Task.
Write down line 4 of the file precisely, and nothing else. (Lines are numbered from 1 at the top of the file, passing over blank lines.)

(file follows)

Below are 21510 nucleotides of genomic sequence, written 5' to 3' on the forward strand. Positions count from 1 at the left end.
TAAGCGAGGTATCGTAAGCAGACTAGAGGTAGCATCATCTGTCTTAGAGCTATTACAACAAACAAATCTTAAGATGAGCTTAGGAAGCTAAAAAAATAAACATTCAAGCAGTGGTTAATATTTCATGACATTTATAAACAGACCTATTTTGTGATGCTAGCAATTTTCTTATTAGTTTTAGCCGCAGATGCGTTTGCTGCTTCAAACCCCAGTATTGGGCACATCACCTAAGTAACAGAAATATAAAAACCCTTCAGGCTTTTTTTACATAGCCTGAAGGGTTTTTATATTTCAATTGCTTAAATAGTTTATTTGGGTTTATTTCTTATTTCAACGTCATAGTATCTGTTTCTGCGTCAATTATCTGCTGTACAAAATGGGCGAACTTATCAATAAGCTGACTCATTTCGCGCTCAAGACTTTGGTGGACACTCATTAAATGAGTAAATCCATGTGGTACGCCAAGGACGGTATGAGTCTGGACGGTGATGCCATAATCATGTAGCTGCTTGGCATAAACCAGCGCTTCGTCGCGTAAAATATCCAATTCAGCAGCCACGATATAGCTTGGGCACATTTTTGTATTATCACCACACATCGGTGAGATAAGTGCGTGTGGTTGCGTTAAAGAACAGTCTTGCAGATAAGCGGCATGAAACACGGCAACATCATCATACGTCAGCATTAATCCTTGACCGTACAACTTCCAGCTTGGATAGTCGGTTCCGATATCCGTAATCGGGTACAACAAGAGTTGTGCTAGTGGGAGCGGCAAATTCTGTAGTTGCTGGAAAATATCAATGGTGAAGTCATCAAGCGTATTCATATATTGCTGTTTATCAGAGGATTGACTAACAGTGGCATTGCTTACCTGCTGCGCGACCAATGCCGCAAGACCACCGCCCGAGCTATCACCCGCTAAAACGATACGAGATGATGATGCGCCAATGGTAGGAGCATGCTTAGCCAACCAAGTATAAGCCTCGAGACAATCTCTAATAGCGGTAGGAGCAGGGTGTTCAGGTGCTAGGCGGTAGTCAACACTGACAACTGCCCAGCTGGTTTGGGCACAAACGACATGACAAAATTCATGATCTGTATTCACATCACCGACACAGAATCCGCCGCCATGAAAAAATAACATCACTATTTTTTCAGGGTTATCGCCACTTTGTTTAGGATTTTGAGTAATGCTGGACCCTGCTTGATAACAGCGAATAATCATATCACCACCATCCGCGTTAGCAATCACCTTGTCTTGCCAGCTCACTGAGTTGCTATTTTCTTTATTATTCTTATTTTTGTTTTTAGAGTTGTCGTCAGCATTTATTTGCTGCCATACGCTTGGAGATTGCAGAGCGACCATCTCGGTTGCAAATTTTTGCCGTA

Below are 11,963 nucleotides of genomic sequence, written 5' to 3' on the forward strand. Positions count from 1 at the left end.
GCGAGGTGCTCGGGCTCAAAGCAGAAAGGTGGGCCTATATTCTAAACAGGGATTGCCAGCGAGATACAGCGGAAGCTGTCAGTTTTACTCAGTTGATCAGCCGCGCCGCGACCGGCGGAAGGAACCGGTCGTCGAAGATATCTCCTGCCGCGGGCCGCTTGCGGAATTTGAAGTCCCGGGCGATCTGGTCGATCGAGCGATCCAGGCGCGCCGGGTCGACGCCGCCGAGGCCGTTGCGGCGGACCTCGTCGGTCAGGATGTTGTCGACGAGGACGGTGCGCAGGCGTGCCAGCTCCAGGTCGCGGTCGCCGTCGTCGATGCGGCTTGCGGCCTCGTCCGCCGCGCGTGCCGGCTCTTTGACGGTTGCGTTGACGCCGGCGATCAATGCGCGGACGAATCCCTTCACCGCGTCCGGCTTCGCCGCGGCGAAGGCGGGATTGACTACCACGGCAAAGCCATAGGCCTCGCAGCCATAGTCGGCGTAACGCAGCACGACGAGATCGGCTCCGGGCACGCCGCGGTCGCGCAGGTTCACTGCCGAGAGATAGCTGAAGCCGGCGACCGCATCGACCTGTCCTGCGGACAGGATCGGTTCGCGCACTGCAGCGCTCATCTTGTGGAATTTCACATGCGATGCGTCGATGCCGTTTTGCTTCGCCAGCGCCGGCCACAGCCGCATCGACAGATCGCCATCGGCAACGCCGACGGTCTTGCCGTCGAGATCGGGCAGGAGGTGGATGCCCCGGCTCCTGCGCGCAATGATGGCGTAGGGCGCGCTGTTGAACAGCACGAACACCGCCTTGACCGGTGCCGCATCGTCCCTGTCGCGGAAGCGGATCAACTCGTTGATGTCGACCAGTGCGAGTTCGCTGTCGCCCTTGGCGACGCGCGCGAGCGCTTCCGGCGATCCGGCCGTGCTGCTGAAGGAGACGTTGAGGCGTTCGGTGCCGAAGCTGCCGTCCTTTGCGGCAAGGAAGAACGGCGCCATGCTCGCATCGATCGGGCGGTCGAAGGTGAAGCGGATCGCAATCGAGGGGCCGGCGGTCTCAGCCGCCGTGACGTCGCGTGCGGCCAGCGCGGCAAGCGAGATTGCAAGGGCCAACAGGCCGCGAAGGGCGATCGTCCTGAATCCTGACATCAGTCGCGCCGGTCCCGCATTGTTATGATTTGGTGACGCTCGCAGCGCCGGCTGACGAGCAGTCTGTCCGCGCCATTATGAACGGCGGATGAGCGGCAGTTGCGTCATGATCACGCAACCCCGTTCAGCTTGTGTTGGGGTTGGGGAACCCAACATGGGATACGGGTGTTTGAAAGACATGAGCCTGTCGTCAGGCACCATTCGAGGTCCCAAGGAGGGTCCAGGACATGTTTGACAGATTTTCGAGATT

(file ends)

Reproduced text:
GCGAGGTGCTCGGGCTCAAAGCAGAAAGGTGGGCCTATATTCTAAACAGGGATTGCCAGCGAGATACAGCGGAAGCTGTCAGTTTTACTCAGTTGATCAGCCGCGCCGCGACCGGCGGAAGGAACCGGTCGTCGAAGATATCTCCTGCCGCGGGCCGCTTGCGGAATTTGAAGTCCCGGGCGATCTGGTCGATCGAGCGATCCAGGCGCGCCGGGTCGACGCCGCCGAGGCCGTTGCGGCGGACCTCGTCGGTCAGGATGTTGTCGACGAGGACGGTGCGCAGGCGTGCCAGCTCCAGGTCGCGGTCGCCGTCGTCGATGCGGCTTGCGGCCTCGTCCGCCGCGCGTGCCGGCTCTTTGACGGTTGCGTTGACGCCGGCGATCAATGCGCGGACGAATCCCTTCACCGCGTCCGGCTTCGCCGCGGCGAAGGCGGGATTGACTACCACGGCAAAGCCATAGGCCTCGCAGCCATAGTCGGCGTAACGCAGCACGACGAGATCGGCTCCGGGCACGCCGCGGTCGCGCAGGTTCACTGCCGAGAGATAGCTGAAGCCGGCGACCGCATCGACCTGTCCTGCGGACAGGATCGGTTCGCGCACTGCAGCGCTCATCTTGTGGAATTTCACATGCGATGCGTCGATGCCGTTTTGCTTCGCCAGCGCCGGCCACAGCCGCATCGACAGATCGCCATCGGCAACGCCGACGGTCTTGCCGTCGAGATCGGGCAGGAGGTGGATGCCCCGGCTCCTGCGCGCAATGATGGCGTAGGGCGCGCTGTTGAACAGCACGAACACCGCCTTGACCGGTGCCGCATCGTCCCTGTCGCGGAAGCGGATCAACTCGTTGATGTCGACCAGTGCGAGTTCGCTGTCGCCCTTGGCGACGCGCGCGAGCGCTTCCGGCGATCCGGCCGTGCTGCTGAAGGAGACGTTGAGGCGTTCGGTGCCGAAGCTGCCGTCCTTTGCGGCAAGGAAGAACGGCGCCATGCTCGCATCGATCGGGCGGTCGAAGGTGAAGCGGATCGCAATCGAGGGGCCGGCGGTCTCAGCCGCCGTGACGTCGCGTGCGGCCAGCGCGGCAAGCGAGATTGCAAGGGCCAACAGGCCGCGAAGGGCGATCGTCCTGAATCCTGACATCAGTCGCGCCGGTCCCGCATTGTTATGATTTGGTGACGCTCGCAGCGCCGGCTGACGAGCAGTCTGTCCGCGCCATTATGAACGGCGGATGAGCGGCAGTTGCGTCATGATCACGCAACCCCGTTCAGCTTGTGTTGGGGTTGGGGAACCCAACATGGGATACGGGTGTTTGAAAGACATGAGCCTGTCGTCAGGCACCATTCGAGGTCCCAAGGAGGGTCCAGGACATGTTTGACAGATTTTCGAGATT